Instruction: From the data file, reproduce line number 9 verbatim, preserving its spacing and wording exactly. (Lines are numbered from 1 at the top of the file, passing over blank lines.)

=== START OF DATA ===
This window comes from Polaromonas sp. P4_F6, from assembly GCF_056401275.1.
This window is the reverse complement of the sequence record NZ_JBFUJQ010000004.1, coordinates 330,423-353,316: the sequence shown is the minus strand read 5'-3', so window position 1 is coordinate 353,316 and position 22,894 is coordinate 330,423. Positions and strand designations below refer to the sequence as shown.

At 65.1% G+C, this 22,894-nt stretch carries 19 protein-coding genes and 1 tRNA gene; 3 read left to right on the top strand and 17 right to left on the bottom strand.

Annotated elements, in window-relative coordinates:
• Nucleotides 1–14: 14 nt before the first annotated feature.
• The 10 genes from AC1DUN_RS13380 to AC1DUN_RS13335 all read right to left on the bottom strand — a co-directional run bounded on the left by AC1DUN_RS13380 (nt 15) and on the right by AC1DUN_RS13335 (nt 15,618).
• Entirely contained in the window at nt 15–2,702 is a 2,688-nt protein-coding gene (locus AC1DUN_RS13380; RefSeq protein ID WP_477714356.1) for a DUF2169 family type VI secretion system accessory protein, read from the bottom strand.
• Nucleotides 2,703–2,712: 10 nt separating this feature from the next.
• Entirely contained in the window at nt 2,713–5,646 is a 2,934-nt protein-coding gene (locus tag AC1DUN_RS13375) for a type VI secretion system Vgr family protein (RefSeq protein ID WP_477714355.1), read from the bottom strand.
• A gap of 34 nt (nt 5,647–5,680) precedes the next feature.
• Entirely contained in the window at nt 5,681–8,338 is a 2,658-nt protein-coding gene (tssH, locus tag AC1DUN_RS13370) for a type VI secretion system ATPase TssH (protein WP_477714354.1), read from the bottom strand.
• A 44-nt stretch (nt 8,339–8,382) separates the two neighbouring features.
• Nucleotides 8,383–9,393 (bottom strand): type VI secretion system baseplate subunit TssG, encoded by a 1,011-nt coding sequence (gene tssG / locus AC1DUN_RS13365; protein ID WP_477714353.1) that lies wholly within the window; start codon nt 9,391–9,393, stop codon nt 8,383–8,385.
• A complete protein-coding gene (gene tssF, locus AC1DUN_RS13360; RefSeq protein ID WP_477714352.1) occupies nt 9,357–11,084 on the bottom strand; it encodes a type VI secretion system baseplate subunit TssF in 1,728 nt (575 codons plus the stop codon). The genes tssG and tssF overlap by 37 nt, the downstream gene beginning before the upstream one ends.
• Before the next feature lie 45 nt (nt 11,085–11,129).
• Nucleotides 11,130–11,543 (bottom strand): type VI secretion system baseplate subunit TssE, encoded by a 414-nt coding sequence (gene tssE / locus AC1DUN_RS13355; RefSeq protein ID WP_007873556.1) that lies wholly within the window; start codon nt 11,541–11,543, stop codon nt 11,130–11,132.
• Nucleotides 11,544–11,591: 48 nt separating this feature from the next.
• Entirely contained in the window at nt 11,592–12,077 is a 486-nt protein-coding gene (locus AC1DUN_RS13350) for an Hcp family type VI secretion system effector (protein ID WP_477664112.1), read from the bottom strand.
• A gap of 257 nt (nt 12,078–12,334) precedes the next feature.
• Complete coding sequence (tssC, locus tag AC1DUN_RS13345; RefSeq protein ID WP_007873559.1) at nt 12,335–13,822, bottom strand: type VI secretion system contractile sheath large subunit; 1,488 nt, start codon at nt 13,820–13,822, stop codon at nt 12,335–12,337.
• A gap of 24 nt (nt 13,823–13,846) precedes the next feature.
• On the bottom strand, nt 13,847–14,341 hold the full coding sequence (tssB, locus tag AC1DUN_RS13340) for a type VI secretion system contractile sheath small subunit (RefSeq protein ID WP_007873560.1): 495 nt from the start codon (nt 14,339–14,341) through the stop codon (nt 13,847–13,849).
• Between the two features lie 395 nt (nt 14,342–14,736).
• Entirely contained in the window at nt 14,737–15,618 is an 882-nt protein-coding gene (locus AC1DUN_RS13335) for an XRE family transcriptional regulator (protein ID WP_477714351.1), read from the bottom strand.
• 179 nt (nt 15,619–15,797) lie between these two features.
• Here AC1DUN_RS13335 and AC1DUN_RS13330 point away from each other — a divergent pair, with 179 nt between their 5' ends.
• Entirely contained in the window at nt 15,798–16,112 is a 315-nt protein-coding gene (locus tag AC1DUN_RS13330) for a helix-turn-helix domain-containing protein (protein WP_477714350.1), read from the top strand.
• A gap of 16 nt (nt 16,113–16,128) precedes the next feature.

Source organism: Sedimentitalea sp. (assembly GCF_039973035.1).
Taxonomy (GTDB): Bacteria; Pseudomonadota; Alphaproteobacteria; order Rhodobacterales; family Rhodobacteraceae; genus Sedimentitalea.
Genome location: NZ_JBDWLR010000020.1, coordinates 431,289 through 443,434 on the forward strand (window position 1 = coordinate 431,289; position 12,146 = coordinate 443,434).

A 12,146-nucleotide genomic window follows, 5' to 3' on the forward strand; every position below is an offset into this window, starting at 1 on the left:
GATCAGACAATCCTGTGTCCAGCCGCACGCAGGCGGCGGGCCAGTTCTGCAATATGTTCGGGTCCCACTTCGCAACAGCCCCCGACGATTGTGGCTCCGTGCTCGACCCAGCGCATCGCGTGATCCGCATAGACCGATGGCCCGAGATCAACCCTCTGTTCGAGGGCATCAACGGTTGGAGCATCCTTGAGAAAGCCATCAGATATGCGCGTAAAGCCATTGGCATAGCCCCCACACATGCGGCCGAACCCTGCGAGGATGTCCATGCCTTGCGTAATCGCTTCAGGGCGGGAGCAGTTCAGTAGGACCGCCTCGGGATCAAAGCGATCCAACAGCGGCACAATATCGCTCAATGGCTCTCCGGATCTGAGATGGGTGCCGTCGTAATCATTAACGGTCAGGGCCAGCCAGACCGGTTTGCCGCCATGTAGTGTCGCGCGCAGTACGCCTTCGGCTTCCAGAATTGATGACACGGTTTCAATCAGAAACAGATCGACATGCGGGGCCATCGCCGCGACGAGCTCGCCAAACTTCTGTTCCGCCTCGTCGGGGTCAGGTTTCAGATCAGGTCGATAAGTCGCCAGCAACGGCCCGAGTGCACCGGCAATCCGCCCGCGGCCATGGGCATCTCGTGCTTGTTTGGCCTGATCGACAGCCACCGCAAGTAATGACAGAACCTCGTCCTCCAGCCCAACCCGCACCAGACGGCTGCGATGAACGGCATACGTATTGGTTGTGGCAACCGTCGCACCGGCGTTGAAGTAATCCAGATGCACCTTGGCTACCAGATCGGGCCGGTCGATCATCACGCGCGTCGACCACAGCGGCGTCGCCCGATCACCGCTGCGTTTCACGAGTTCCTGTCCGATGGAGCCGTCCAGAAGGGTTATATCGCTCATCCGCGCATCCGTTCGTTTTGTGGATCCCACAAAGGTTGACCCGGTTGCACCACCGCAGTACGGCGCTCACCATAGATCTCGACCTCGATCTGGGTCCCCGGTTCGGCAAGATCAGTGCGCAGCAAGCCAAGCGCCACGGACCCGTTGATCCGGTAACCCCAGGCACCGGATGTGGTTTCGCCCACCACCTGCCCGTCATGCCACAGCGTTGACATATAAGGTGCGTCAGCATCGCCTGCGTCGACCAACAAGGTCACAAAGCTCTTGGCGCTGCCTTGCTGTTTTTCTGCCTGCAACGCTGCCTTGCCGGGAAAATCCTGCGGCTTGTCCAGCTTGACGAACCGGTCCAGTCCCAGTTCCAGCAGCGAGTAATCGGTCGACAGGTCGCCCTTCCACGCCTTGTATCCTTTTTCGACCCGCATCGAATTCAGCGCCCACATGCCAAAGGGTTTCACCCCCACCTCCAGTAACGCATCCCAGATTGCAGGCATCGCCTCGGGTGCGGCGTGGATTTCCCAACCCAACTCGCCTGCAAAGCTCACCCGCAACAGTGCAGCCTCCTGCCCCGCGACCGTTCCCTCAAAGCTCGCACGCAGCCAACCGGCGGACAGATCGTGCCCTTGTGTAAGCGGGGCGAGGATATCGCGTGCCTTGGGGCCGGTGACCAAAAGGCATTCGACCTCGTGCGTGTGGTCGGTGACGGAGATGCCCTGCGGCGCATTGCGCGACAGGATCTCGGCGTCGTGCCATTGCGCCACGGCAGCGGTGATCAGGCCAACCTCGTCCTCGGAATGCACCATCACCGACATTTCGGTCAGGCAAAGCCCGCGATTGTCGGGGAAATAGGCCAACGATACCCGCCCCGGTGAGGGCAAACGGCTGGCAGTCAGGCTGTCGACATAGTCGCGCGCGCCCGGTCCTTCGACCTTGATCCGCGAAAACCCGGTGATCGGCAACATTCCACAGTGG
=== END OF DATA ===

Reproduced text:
• Entirely contained in the window at nt 2,713–5,646 is a 2,934-nt protein-coding gene (locus tag AC1DUN_RS13375) for a type VI secretion system Vgr family protein (RefSeq protein ID WP_477714355.1), read from the bottom strand.